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Learning from anthropology

Realizing a critical race approach to (international) law


Despite anthropology’s troublesome contribution to the colonial project, the discipline as it is today has much to offer to critical race theory (CRT) and postcolonial approaches to international law. Already in the 1930s, Franz Boas and his students began to challenge the Eurocentrism, modernism and colonialism of anthropology. They developed a critique of cultural evolutionism, according to which culture was understood as evolving towards the “Western ideal”. Instead, they acknowledged cultural diversity and condemned colonialism.

While the Boasians’ contribution to anthropology and particularly their cultural relativism has also attracted criticism, their work still constituted a turning point for anthropology: anthropology turned from a discipline entrenched in the colonial endeavour to a discipline, whose theories and methods can help to dismantle racial and other forms of biases in the social sciences, including law. Today, anthropology’s potential contribution to counter-hegemonic projects is widely acknowledged for several reasons: its interdisciplinarity, its scepticism of unifying theories and its interest in the “local”, the everyday, or the marginal. But what exactly can anthropology contribute to CRT in law?

Situating the law

Anthropology promotes a more holistic and situated understanding of law on at least two levels:

Firstly, anthropological enquiries may include norms that may not be seen as “law” by lawyers. Such a view challenges “legal centralism”, which sees states as the only source of law. Instead, it recognises the de facto law-making function of a variety of different actors such as corporations, local customary authorities, the media and international NGOs. Critical Race Theory, amongst others, seeks to shift the focus of research from hegemonic to marginal perspectives. Hence, acknowledging that not only the state, but also a variety of groups within the state influence our understandings of the law, is an important step in the right direction.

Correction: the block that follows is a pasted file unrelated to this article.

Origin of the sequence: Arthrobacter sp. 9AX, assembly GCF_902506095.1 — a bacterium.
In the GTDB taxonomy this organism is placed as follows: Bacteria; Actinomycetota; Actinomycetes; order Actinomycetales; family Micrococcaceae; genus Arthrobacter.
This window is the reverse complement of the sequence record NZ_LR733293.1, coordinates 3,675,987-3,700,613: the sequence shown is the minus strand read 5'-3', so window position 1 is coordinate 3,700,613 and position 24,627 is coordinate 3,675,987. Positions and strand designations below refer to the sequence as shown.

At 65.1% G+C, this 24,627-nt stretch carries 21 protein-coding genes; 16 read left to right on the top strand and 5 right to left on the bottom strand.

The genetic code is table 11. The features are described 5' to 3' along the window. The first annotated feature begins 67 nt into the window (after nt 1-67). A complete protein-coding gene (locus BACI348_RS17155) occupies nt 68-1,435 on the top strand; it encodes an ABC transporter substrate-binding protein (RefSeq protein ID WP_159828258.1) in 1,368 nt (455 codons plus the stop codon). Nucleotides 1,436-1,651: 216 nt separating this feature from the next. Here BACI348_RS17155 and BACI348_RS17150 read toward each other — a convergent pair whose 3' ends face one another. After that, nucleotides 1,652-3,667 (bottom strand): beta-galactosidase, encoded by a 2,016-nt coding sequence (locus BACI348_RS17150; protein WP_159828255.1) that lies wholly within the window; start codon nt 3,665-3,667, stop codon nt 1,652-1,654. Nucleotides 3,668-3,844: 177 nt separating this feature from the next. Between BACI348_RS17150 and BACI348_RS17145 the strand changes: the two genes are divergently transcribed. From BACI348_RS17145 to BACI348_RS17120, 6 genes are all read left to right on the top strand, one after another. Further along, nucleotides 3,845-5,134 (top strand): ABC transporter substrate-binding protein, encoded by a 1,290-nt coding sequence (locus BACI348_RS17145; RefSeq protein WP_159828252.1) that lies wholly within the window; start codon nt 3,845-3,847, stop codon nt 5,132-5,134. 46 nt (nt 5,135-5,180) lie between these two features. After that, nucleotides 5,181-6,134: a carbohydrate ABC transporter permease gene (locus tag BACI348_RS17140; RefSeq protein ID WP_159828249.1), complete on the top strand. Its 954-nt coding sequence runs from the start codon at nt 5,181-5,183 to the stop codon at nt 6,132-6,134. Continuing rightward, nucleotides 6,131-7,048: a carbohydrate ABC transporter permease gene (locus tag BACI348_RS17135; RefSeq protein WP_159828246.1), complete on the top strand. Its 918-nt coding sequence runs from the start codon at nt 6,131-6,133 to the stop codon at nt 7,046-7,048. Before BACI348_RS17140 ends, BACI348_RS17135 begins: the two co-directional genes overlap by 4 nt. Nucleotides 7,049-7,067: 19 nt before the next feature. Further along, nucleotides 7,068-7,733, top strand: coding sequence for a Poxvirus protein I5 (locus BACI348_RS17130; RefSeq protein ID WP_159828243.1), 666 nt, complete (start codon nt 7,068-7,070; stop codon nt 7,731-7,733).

Secondly, anthropology can contribute to the critical legal project by helping to situate the law. Anthropologists, unlike many lawyers, do not start from the assumption that the law is objective and can be decoupled from other forms of social practice. Instead, law is understood as a mirror of the society with all its hegemonies and counter-hegemonic struggles. From an anthropological perspective, analysing the law means that also its space of origin, its practices and its relations to other forms of social practice should be taken into consideration.

This obviously contravenes the intuition of many international lawyers. Human rights in particular draw life from their claim to universality. Such an uncritical understanding of human rights tends to set human rights and Western states as the norm while it reduces the Third World to their non-compliance. Particularly, the Third World Approaches to International Law (TWAIL), which are characterized by strong overlap with CRT, criticise international law’s claim to universality. It is considered to be problematic for several reasons: it ignores the colonial history of international law and contributes to discourses that confirm Western superiority and keep the Third World in the periphery of the transnational legal space. Besides that, it homogenizes the Third World and rejects its agency: it does not take into consideration the myriad of processes going on within the states of the Third World, particularly counter-hegemonic processes.

Moreover, the discourse of international law often suggests a legal hierarchy with international law at the top of the pyramid, followed by national and sometimes sub-national law. This devaluates not only national and local laws, it also does not grasp the reality of legal pluralism in an accurate way. Legal pluralism, which is the focus of many legal anthropologist enquiries, describes how different legal systems overlap and interact. Anthropologists examine “legal and law-like orders involved in international, transnational and global connections”.  Legal pluralism is, however, not seen as the result of a one-way process. Instead, both processes of globalization and “glocalization” are of interest to legal anthropologists. Glocalization describes how the “local” flows back to the “global”. Acknowledging the complexity of such flows and their various directions allows for the examination of heterogeneity, particularity and emerging contradictions in different spaces. It enables us to question simplifying narratives of globalization and homogeneity and can make particularisms and non-hegemonic processes visible.